End November, President Waheed announced the termination of the 2010 contract with a joint-venture dominated by Indian GMR infrastructure company which planned the extension of the Male international airport and the concession to operate it for 25 years. The decision was allegedly motivated by legal irregularities thereby making it “void and invalid”, and confirmed by a Singapore court of appeal ruling. However, GMR still hopes to get some compensation. The cancellation of the deal is sensitive and contentious not only because it was the country’s single largest private investment (worth USD 511 Mio) but also for the risks it entails for fundamental ties with India.
Impact on country risk
Waheed’s de facto (temporary) nationalisation of the airport could question protection of FDI in the Maldives and lead to higher expropriation risks. When Waheed ousted democratically elected President Nasheed last February, it raised doubts about the democratic rule in the archipelago and rising influence of Islamists in the domestic political sphere. In fact, the termination of the contract was most likely motivated by political factors, notably nationalist and anti-Indian stances. Waheed’s move is unwelcome both politically and economically at a time of poor economic performances. This might indeed deter future foreign investors and, given the magnitude of the necessary investments in the capital’s airport, leave Chinese investors as the most credible potential candidates. Such a prospect would thwart India’s regional plans given the Maldives’ strategic position for India in the Indian Ocean, despite the fact that Delhi quickly recognised Waheed as new president after what looked like to be a coup.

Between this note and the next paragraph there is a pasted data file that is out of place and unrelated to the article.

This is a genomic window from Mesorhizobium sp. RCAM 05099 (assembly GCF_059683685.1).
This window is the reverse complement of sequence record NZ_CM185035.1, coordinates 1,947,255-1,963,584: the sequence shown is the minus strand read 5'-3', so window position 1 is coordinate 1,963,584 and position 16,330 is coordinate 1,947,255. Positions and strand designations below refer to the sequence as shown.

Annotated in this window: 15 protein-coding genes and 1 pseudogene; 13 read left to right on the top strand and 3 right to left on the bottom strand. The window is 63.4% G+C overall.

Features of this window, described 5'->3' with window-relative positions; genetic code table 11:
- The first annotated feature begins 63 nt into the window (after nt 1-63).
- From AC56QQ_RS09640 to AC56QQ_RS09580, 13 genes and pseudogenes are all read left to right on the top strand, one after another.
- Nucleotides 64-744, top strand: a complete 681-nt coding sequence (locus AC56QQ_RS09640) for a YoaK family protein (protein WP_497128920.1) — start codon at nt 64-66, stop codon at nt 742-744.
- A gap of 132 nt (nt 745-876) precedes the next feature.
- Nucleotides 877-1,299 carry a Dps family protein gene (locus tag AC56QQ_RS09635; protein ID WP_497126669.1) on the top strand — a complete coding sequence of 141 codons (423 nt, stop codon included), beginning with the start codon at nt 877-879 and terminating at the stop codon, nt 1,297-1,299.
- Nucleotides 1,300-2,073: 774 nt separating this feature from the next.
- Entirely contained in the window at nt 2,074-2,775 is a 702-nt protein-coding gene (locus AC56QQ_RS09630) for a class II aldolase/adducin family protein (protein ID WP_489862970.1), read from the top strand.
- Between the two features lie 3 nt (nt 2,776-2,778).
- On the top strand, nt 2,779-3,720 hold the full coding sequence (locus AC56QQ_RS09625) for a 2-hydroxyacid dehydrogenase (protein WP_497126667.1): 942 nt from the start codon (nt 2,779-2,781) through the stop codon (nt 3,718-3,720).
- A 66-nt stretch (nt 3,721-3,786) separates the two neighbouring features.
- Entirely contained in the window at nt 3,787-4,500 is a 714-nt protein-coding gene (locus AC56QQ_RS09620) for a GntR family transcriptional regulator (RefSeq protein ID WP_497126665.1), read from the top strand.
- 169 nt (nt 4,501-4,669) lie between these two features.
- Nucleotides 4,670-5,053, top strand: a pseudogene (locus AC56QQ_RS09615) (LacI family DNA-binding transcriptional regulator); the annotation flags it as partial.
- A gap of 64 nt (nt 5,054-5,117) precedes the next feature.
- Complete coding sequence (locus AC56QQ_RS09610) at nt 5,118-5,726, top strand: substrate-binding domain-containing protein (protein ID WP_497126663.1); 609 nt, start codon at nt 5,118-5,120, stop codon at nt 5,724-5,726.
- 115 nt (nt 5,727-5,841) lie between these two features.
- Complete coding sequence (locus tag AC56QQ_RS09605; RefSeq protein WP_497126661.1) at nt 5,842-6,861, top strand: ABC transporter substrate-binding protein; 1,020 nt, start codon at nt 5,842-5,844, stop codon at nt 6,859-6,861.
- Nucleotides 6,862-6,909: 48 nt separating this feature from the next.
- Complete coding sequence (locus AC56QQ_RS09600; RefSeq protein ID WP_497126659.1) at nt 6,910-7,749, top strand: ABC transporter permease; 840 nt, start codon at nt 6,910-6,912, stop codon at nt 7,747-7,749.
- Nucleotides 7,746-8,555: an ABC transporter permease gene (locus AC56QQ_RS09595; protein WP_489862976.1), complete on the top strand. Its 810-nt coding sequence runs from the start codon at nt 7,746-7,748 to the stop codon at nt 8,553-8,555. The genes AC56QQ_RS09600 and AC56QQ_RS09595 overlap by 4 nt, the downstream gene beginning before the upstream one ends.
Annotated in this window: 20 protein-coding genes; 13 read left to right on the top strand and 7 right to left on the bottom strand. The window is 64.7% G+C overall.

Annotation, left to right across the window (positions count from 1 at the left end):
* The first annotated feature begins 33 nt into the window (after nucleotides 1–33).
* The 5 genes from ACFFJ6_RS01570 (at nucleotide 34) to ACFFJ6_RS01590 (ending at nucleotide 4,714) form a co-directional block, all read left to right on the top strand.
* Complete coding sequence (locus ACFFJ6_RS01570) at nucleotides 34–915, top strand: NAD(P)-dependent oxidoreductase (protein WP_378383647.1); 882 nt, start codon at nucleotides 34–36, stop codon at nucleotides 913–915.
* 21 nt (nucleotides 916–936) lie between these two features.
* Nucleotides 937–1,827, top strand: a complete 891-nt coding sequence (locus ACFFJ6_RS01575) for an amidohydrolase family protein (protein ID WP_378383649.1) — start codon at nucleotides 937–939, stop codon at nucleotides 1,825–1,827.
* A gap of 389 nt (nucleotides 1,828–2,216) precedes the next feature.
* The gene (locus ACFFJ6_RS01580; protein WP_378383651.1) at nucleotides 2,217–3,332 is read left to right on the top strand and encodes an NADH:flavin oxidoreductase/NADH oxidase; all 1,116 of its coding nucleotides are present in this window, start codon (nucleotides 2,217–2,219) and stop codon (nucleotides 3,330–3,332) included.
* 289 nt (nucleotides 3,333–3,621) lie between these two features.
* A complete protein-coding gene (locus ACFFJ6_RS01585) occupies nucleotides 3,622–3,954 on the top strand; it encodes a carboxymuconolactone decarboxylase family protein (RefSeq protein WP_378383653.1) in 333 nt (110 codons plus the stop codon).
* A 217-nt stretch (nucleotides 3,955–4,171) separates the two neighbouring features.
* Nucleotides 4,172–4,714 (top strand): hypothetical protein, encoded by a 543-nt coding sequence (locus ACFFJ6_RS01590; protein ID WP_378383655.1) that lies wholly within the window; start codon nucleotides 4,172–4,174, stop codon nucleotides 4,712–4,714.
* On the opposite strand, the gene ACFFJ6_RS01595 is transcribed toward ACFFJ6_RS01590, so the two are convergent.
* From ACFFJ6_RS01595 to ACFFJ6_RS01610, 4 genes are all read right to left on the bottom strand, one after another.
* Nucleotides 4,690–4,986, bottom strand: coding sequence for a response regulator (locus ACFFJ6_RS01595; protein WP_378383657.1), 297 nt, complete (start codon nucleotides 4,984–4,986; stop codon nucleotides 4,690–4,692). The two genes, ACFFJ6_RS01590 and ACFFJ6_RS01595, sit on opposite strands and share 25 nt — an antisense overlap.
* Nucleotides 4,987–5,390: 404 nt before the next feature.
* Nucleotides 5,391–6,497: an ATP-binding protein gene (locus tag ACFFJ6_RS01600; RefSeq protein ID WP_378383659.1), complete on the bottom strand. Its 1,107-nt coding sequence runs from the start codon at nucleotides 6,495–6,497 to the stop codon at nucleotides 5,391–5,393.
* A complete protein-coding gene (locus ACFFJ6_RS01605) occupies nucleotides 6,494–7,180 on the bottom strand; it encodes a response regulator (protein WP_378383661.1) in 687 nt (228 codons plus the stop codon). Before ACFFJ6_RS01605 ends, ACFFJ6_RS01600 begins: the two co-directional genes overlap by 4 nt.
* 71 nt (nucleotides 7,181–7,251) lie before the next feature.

Analyst: Raphaël Cecchi, firstname.lastname@example.org